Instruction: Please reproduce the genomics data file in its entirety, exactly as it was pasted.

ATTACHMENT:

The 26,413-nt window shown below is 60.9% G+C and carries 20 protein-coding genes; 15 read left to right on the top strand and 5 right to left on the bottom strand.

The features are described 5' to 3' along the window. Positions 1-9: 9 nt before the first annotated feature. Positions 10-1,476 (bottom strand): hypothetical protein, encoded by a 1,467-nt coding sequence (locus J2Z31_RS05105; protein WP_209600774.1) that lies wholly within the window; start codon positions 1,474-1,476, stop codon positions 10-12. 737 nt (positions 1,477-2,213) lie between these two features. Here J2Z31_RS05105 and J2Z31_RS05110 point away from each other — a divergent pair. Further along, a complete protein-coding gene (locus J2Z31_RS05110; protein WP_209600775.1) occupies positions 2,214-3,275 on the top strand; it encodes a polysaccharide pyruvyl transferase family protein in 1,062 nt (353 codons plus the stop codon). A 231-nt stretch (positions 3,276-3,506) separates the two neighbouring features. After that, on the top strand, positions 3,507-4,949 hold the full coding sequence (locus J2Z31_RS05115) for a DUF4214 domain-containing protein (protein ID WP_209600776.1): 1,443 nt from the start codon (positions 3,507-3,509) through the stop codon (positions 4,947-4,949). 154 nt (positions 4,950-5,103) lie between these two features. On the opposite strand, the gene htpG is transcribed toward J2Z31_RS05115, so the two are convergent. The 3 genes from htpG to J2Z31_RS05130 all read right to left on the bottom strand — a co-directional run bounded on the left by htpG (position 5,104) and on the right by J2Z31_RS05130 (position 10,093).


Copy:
The 26,413-nt window shown below is 60.9% G+C and carries 20 protein-coding genes; 15 read left to right on the top strand and 5 right to left on the bottom strand.

The features are described 5' to 3' along the window. Positions 1-9: 9 nt before the first annotated feature. Positions 10-1,476 (bottom strand): hypothetical protein, encoded by a 1,467-nt coding sequence (locus J2Z31_RS05105; protein WP_209600774.1) that lies wholly within the window; start codon positions 1,474-1,476, stop codon positions 10-12. 737 nt (positions 1,477-2,213) lie between these two features. Here J2Z31_RS05105 and J2Z31_RS05110 point away from each other — a divergent pair. Further along, a complete protein-coding gene (locus J2Z31_RS05110; protein WP_209600775.1) occupies positions 2,214-3,275 on the top strand; it encodes a polysaccharide pyruvyl transferase family protein in 1,062 nt (353 codons plus the stop codon). A 231-nt stretch (positions 3,276-3,506) separates the two neighbouring features. After that, on the top strand, positions 3,507-4,949 hold the full coding sequence (locus J2Z31_RS05115) for a DUF4214 domain-containing protein (protein ID WP_209600776.1): 1,443 nt from the start codon (positions 3,507-3,509) through the stop codon (positions 4,947-4,949). 154 nt (positions 4,950-5,103) lie between these two features. On the opposite strand, the gene htpG is transcribed toward J2Z31_RS05115, so the two are convergent. The 3 genes from htpG to J2Z31_RS05130 all read right to left on the bottom strand — a co-directional run bounded on the left by htpG (position 5,104) and on the right by J2Z31_RS05130 (position 10,093).